Already the confusion has begun. Some people try to explain that this film is a series of events running backward from end to beginning. This, however, is not absolutely true. It is slightly more complicated than that. The end is at the beginning, but the end is also at the end. The sequences take us in a reversed path in order to discover what has occurred in the past, but with each sequence we usually follow a direct line in the order of things. The sequences may run from start to finish, but, at the same time, be in reverse order. That often depends on whether we are in the present or in a memory mode. Are you confused now too? Having flashbacks? Don't worry. When you watch this fascinating film, things will fall into place. If not completely, you'll probably be enthusiastic enough to go back and see it a second time. Possibly even a third and fourth.
It's no wonder that this little gem has already won both "The Critic's Award" and the "Special Jury Prize" at the Deauville Film Festival as well as having captured the prize for best scenario at the Sundance Film Festival. "Memento" tells of Leonard Shelby (Guy Pearce), a man caught in a whirlpool of torment because of a recent "incident" and who suffers disastrously from short term memory loss. So extreme is his disability that he finds it nearly impossible to remember events that transpire only seconds earlier. He continuously takes photos, makes notes, and has messages tatooed on his body in an endless attempt to retain the most important clues and pieces of information in his desperate search to find the man who raped and murdered his wife one Tuesday morning.
Leonard may be well-dressed and drive an expensive car, but he looks unkempt and lives in dingy, cheap motels during his obsessive pursuit for vengeance. His life consists solely of the notes and charts that repeatedly inform him of what has happened and who certain people are. Without these crib sheets he would be completely lost in the chaos he experiences as his life. Along the way, he occasionally has to depend on others that he meets, but not everyone plays the game fair and square with Leonard. Friends can suddenly be revealed as enemies or enemies as friends in the rapid-fire revelations that take place around this confused man with a miniscule past. Two of the central characters in his journey are Teddy (Joe Pantoliano) and Natalie (Carrie Anne Moss). They become instrumental in the interpretation of the evidence Leonard gathers.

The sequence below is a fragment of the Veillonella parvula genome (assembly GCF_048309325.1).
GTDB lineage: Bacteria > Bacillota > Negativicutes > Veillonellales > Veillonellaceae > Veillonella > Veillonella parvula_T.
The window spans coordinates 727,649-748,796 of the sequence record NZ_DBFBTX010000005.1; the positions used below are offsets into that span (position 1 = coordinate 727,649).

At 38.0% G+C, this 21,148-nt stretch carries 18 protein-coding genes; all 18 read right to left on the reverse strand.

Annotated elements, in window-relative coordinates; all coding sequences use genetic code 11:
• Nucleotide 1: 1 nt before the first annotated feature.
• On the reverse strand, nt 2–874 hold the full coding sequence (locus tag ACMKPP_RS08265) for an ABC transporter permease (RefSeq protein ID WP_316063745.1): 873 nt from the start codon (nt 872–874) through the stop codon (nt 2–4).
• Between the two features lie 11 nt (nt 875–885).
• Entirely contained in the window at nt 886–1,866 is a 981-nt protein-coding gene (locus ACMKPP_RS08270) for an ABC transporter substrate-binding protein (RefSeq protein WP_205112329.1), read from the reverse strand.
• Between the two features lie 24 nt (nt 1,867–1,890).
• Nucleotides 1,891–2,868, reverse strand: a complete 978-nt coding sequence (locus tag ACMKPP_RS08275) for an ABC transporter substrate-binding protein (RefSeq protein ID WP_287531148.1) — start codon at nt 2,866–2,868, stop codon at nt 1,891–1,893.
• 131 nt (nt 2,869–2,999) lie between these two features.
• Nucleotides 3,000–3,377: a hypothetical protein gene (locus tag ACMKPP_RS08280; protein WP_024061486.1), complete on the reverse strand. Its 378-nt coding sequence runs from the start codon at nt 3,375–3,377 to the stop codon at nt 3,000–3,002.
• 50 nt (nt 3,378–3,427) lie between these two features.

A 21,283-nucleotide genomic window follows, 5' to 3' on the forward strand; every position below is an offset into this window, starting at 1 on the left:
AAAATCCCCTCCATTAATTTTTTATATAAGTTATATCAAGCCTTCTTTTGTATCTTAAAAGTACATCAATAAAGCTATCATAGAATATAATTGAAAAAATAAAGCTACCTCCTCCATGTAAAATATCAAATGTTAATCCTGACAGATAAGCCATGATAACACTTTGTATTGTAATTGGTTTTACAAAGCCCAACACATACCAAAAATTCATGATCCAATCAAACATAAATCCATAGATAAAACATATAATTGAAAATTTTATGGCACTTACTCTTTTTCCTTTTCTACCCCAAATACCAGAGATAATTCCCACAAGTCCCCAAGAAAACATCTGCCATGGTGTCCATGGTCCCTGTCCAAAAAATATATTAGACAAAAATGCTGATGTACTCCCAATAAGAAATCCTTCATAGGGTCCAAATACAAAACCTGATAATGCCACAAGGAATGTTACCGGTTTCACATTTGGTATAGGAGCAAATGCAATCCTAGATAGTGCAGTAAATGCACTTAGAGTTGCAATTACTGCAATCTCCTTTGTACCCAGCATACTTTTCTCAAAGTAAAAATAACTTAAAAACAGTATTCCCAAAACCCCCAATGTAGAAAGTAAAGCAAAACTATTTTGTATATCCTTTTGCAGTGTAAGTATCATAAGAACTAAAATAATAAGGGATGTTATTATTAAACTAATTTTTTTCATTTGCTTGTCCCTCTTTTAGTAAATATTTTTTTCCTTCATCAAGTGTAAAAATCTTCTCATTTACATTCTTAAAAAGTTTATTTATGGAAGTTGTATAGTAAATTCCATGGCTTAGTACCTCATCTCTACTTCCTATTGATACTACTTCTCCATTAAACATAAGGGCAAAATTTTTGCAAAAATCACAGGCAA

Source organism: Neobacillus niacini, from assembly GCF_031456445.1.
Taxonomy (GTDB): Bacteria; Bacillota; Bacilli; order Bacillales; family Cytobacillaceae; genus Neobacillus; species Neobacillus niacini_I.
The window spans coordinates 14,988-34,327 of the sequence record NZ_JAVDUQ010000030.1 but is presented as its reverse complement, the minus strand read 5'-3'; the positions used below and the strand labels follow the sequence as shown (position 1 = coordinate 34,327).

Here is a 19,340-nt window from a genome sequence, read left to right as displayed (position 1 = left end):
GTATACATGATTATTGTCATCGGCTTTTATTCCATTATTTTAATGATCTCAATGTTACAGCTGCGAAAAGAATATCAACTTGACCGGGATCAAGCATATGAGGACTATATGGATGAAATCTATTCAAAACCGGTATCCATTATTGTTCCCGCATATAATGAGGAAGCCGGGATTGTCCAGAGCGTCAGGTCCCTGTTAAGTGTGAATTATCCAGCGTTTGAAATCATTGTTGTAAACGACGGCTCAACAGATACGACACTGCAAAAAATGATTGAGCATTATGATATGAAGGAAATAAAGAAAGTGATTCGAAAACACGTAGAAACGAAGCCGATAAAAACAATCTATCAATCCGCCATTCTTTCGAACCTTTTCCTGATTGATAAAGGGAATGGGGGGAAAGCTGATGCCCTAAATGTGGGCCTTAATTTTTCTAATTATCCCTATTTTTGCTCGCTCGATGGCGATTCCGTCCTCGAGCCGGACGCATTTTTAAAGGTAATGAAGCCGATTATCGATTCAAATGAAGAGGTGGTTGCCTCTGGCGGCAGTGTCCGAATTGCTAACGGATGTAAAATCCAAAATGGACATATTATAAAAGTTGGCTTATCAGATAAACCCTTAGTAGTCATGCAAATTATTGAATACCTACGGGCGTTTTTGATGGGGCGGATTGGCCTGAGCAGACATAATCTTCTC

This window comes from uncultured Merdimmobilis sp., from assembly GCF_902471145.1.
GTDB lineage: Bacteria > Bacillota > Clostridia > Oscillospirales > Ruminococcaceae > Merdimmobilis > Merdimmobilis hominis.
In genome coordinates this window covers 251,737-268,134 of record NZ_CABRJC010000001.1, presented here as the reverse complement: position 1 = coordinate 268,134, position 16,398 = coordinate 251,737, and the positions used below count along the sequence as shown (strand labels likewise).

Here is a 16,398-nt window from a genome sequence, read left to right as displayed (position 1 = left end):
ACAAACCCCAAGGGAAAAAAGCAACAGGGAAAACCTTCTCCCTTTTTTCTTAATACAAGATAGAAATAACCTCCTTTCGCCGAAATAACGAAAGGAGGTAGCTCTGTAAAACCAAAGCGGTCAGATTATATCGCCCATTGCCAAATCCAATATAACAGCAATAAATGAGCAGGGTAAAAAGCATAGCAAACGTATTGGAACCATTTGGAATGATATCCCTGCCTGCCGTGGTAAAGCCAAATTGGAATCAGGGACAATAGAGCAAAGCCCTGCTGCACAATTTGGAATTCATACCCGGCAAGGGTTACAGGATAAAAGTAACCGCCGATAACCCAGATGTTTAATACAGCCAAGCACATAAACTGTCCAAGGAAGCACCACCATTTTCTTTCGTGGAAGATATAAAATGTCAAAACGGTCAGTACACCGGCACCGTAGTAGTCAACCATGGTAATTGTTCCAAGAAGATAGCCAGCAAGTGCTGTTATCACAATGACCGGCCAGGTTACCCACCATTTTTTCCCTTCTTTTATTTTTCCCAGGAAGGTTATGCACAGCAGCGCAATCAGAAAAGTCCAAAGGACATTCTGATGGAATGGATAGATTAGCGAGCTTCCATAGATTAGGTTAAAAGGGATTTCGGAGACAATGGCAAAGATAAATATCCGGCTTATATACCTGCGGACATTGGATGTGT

A thriller with a whodunnit tale encased in a structure that would make Raymond Chandler toss and turn at night. The non-linear development of this story makes it all the more terrifying as we question whether Leonard is a man in search of justice or an obsessed psychopath. The indecipherable line between fantasy and illusion make it nearly impossible to delineate between right and wrong. Jonathan Nolan, writer of the original short story upon which his brother, director Chris Nolan, based the script, says that, "First, he's created a thoroughly enjoyable crime thriller. And, at the same time, he's made a film that forces us to ask why we enjoy the crime thrillers in the first place. There's something deeply unsettling about Memento, because it's a film that deftly uses the trappings of its genre to subvert that same genre."
The cast is perfection. Joe Pantoliano and Carrie Anne Moss keep the twists and turns revolving as they convincingly flesh out all the facets of their roles, but most amazing of all is the performance of Guy Pearce, who keeps the tension alive every cinematic second in his subtle revelation of the anxiety and torment that his character endlessly undergoes. All three parts are excessively complicated and demanding and have been rendered with the utmost conviction. DP Wally Pfister has forcefully imaged all the proceedings and it is difficult to imagine getting deeper into the main character's brain in any other way than (heaven help us) by being the character. Not only does the structure of this masterfully crafted script keep the watcher's mind attentive, but it forces him to piece the puzzle together as best he can. By becoming totally involved with the events, the viewer becomes a part of the operating mechanism set upon him. The rhythm of the scenes edited by Dody Dorn have such precision that the viewer helplessly empathizes with the main character's plight. You can tell by watching a film like this that everyone involved with the production from every angle have given their all, and that includes the exciting production team of theTodd sisters.
This is probably the first example of an unforgettable film that may be forgettable at the same time. So, whatever you do, please remember that.
This is film first class*. A MUST SEE
* with a great website. Check out: www.otnemem.com